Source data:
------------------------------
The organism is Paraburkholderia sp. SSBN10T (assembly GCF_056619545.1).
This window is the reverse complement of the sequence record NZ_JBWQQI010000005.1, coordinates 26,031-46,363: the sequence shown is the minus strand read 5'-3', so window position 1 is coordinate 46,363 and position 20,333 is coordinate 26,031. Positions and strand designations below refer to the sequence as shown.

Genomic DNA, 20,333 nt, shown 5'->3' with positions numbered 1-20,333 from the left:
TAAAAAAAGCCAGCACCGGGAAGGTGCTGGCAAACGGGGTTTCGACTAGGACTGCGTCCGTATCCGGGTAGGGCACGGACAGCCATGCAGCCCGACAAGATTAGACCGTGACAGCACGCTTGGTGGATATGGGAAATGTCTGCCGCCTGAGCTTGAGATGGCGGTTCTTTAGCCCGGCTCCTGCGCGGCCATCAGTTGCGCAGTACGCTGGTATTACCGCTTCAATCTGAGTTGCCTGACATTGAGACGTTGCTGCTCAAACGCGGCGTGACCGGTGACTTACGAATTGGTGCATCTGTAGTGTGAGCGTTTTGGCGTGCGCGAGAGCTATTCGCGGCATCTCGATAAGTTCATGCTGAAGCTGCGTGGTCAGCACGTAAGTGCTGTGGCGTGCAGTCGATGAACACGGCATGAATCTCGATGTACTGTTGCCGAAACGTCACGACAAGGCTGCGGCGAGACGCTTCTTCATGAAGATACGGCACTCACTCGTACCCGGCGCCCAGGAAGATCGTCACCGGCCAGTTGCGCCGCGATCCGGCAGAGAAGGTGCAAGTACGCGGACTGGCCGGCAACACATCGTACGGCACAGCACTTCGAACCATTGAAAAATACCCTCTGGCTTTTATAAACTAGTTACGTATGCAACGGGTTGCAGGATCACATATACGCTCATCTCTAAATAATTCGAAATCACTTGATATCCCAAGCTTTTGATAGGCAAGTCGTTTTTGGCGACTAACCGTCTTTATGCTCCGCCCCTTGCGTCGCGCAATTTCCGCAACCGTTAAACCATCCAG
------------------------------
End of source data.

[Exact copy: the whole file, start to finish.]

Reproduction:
The organism is Paraburkholderia sp. SSBN10T (assembly GCF_056619545.1).
This window is the reverse complement of the sequence record NZ_JBWQQI010000005.1, coordinates 26,031-46,363: the sequence shown is the minus strand read 5'-3', so window position 1 is coordinate 46,363 and position 20,333 is coordinate 26,031. Positions and strand designations below refer to the sequence as shown.

Genomic DNA, 20,333 nt, shown 5'->3' with positions numbered 1-20,333 from the left:
TAAAAAAAGCCAGCACCGGGAAGGTGCTGGCAAACGGGGTTTCGACTAGGACTGCGTCCGTATCCGGGTAGGGCACGGACAGCCATGCAGCCCGACAAGATTAGACCGTGACAGCACGCTTGGTGGATATGGGAAATGTCTGCCGCCTGAGCTTGAGATGGCGGTTCTTTAGCCCGGCTCCTGCGCGGCCATCAGTTGCGCAGTACGCTGGTATTACCGCTTCAATCTGAGTTGCCTGACATTGAGACGTTGCTGCTCAAACGCGGCGTGACCGGTGACTTACGAATTGGTGCATCTGTAGTGTGAGCGTTTTGGCGTGCGCGAGAGCTATTCGCGGCATCTCGATAAGTTCATGCTGAAGCTGCGTGGTCAGCACGTAAGTGCTGTGGCGTGCAGTCGATGAACACGGCATGAATCTCGATGTACTGTTGCCGAAACGTCACGACAAGGCTGCGGCGAGACGCTTCTTCATGAAGATACGGCACTCACTCGTACCCGGCGCCCAGGAAGATCGTCACCGGCCAGTTGCGCCGCGATCCGGCAGAGAAGGTGCAAGTACGCGGACTGGCCGGCAACACATCGTACGGCACAGCACTTCGAACCATTGAAAAATACCCTCTGGCTTTTATAAACTAGTTACGTATGCAACGGGTTGCAGGATCACATATACGCTCATCTCTAAATAATTCGAAATCACTTGATATCCCAAGCTTTTGATAGGCAAGTCGTTTTTGGCGACTAACCGTCTTTATGCTCCGCCCCTTGCGTCGCGCAATTTCCGCAACCGTTAAACCATCCAG